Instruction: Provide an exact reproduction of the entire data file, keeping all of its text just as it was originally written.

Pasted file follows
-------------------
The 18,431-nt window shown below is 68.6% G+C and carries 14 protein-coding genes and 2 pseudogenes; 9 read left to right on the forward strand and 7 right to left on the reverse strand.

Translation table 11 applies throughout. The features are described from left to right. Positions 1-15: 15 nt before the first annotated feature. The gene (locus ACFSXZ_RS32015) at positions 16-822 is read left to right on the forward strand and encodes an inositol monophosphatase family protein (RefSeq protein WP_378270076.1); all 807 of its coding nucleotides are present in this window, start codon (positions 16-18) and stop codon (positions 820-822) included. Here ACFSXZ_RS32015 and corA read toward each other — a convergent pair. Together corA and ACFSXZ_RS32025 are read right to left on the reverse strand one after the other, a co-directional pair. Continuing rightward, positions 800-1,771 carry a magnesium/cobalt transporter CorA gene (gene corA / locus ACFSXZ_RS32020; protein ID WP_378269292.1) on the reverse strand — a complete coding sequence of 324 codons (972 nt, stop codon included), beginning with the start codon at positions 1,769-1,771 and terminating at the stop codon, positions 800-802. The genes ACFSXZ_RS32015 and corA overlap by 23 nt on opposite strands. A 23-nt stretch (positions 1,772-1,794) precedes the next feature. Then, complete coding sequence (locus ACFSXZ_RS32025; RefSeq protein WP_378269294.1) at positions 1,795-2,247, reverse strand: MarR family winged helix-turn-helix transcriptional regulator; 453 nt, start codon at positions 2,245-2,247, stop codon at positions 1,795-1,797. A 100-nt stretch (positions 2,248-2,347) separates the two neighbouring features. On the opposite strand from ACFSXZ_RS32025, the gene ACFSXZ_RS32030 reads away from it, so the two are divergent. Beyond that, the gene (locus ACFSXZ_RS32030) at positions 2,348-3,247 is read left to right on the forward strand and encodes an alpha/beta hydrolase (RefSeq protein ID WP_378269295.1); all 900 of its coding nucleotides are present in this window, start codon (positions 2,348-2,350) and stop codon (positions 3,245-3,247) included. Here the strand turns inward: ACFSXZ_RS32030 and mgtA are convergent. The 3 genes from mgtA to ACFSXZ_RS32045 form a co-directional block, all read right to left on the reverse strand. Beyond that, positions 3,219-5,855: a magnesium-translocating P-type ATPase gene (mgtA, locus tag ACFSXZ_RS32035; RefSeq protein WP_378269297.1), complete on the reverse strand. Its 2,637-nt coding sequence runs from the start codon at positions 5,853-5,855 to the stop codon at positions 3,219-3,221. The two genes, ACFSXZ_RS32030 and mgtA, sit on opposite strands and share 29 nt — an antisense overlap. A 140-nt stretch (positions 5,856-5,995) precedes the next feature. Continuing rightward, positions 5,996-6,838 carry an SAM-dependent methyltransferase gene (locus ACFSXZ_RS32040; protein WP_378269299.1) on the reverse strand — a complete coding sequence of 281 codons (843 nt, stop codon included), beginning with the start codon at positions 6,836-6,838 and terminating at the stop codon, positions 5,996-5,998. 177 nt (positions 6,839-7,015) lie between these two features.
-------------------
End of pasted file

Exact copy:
The 18,431-nt window shown below is 68.6% G+C and carries 14 protein-coding genes and 2 pseudogenes; 9 read left to right on the forward strand and 7 right to left on the reverse strand.

Translation table 11 applies throughout. The features are described from left to right. Positions 1-15: 15 nt before the first annotated feature. The gene (locus ACFSXZ_RS32015) at positions 16-822 is read left to right on the forward strand and encodes an inositol monophosphatase family protein (RefSeq protein WP_378270076.1); all 807 of its coding nucleotides are present in this window, start codon (positions 16-18) and stop codon (positions 820-822) included. Here ACFSXZ_RS32015 and corA read toward each other — a convergent pair. Together corA and ACFSXZ_RS32025 are read right to left on the reverse strand one after the other, a co-directional pair. Continuing rightward, positions 800-1,771 carry a magnesium/cobalt transporter CorA gene (gene corA / locus ACFSXZ_RS32020; protein ID WP_378269292.1) on the reverse strand — a complete coding sequence of 324 codons (972 nt, stop codon included), beginning with the start codon at positions 1,769-1,771 and terminating at the stop codon, positions 800-802. The genes ACFSXZ_RS32015 and corA overlap by 23 nt on opposite strands. A 23-nt stretch (positions 1,772-1,794) precedes the next feature. Then, complete coding sequence (locus ACFSXZ_RS32025; RefSeq protein WP_378269294.1) at positions 1,795-2,247, reverse strand: MarR family winged helix-turn-helix transcriptional regulator; 453 nt, start codon at positions 2,245-2,247, stop codon at positions 1,795-1,797. A 100-nt stretch (positions 2,248-2,347) separates the two neighbouring features. On the opposite strand from ACFSXZ_RS32025, the gene ACFSXZ_RS32030 reads away from it, so the two are divergent. Beyond that, the gene (locus ACFSXZ_RS32030) at positions 2,348-3,247 is read left to right on the forward strand and encodes an alpha/beta hydrolase (RefSeq protein ID WP_378269295.1); all 900 of its coding nucleotides are present in this window, start codon (positions 2,348-2,350) and stop codon (positions 3,245-3,247) included. Here the strand turns inward: ACFSXZ_RS32030 and mgtA are convergent. The 3 genes from mgtA to ACFSXZ_RS32045 form a co-directional block, all read right to left on the reverse strand. Beyond that, positions 3,219-5,855: a magnesium-translocating P-type ATPase gene (mgtA, locus tag ACFSXZ_RS32035; RefSeq protein WP_378269297.1), complete on the reverse strand. Its 2,637-nt coding sequence runs from the start codon at positions 5,853-5,855 to the stop codon at positions 3,219-3,221. The two genes, ACFSXZ_RS32030 and mgtA, sit on opposite strands and share 29 nt — an antisense overlap. A 140-nt stretch (positions 5,856-5,995) precedes the next feature. Continuing rightward, positions 5,996-6,838 carry an SAM-dependent methyltransferase gene (locus ACFSXZ_RS32040; protein WP_378269299.1) on the reverse strand — a complete coding sequence of 281 codons (843 nt, stop codon included), beginning with the start codon at positions 6,836-6,838 and terminating at the stop codon, positions 5,996-5,998. 177 nt (positions 6,839-7,015) lie between these two features.